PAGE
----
• Admit that this is confusing. However, don’t demonstrate the frustration to your child. He or she participating in an integrated approach that will combine reading comprehension, science and advanced math skills such as algebra, geometry and fractions. Educators believe that when mastered earlier, your child will have a practical understanding of each, when he or she begins secondary school.  If you feel overwhelmed, contact the teacher and ask for suggestions on how to assist with the assignments.

Most parents agree that calculators should not replace pencil and paper or flash cards as a means to learn math. By third grade, your child should be able to recite the times tables.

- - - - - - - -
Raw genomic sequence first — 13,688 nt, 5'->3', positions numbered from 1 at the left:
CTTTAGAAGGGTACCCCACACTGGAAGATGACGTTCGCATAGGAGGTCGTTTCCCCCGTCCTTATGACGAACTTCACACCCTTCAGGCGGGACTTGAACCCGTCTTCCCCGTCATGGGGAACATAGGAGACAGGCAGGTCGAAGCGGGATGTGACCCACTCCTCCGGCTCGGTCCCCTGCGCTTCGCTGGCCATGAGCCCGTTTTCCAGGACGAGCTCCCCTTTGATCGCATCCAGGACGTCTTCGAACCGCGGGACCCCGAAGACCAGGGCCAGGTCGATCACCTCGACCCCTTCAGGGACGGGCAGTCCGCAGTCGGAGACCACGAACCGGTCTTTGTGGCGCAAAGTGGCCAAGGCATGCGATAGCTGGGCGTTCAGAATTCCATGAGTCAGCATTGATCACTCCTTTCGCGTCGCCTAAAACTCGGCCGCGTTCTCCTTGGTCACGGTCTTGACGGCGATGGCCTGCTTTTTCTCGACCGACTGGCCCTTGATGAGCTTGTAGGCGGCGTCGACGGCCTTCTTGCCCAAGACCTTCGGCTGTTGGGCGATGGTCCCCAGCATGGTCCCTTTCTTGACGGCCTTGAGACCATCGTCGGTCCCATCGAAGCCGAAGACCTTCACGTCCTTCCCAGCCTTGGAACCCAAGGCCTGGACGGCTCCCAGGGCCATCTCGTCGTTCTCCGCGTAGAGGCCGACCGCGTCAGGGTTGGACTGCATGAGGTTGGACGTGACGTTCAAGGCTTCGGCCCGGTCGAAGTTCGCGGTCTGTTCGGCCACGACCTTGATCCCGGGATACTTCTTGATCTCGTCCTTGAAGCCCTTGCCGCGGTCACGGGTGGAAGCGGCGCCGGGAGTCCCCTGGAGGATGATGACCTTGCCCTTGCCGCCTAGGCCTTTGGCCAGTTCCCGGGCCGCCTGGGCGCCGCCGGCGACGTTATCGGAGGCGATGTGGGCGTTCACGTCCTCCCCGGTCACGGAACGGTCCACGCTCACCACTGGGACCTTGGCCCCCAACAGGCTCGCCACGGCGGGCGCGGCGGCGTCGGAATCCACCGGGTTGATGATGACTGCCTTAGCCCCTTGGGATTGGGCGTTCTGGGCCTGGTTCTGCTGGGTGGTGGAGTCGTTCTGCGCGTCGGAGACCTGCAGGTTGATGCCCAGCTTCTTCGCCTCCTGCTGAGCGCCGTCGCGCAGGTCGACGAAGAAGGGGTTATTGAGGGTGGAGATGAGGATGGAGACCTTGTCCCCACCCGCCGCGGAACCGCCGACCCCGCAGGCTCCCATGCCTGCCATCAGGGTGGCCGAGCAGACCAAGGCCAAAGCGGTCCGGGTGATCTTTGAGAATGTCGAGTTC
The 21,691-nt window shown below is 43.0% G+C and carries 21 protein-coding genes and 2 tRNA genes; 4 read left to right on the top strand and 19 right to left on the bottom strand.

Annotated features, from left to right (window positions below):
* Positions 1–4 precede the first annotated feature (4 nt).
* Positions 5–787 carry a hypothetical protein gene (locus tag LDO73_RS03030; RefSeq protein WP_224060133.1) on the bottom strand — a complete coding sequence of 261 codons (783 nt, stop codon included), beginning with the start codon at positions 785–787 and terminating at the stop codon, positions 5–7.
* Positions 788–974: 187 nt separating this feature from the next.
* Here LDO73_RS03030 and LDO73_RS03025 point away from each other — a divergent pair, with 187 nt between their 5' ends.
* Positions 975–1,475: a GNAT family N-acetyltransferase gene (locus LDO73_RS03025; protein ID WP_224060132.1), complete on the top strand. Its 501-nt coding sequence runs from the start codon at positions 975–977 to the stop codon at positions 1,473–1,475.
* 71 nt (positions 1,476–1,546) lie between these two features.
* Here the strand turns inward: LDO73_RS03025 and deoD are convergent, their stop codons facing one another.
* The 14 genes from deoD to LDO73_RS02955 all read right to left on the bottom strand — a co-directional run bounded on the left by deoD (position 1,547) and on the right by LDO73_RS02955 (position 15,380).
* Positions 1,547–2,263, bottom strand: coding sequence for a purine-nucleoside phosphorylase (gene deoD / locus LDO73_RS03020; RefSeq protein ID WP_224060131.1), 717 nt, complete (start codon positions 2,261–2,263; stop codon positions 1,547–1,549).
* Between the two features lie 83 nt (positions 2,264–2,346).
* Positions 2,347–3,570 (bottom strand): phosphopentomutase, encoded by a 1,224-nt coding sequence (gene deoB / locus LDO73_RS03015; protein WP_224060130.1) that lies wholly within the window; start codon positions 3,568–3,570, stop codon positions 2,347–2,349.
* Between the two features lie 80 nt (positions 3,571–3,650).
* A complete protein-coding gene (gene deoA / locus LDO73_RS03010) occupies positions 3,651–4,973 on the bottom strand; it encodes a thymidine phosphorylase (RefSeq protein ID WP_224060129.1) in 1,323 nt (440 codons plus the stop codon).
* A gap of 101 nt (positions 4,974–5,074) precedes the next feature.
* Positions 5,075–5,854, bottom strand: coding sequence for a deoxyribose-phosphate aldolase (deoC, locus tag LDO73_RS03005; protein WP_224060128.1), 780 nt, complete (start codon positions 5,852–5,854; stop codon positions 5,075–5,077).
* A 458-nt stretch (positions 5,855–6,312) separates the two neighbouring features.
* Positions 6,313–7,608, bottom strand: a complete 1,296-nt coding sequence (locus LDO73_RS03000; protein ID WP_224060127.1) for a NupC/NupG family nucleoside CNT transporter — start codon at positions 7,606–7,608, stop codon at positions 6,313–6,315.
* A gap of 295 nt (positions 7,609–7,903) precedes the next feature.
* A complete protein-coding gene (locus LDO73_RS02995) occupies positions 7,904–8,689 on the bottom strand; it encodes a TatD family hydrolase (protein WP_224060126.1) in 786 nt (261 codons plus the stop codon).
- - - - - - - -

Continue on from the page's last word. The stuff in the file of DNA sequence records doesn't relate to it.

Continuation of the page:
Use flash cards to ensure he or she can recognize the problems in a traditional setting. However, one thing is certain. Your child will need to learn the more traditional approaches to long-division along side the new approach.

If your school does not do it, you must! In a practical world, our children still need to be able to do basic math and master addition, subtraction, multiplications and division, since many employers require a timed on-line proficiency test as part of the application screening.  

Only, time will tell if the new math will produce a generation of less math-phobic adults, but in the mean time take the time to learn this approach; knowledge is good at every age.


Jen Thames

Article Contributed by: Jen Thames, Brand Manager for RHL.org the best source for residence hall linens and twinXL bedding on the web.  

Jen is a regular contributing author onHowToLearn.com and provides many tips related to education like this one on new math.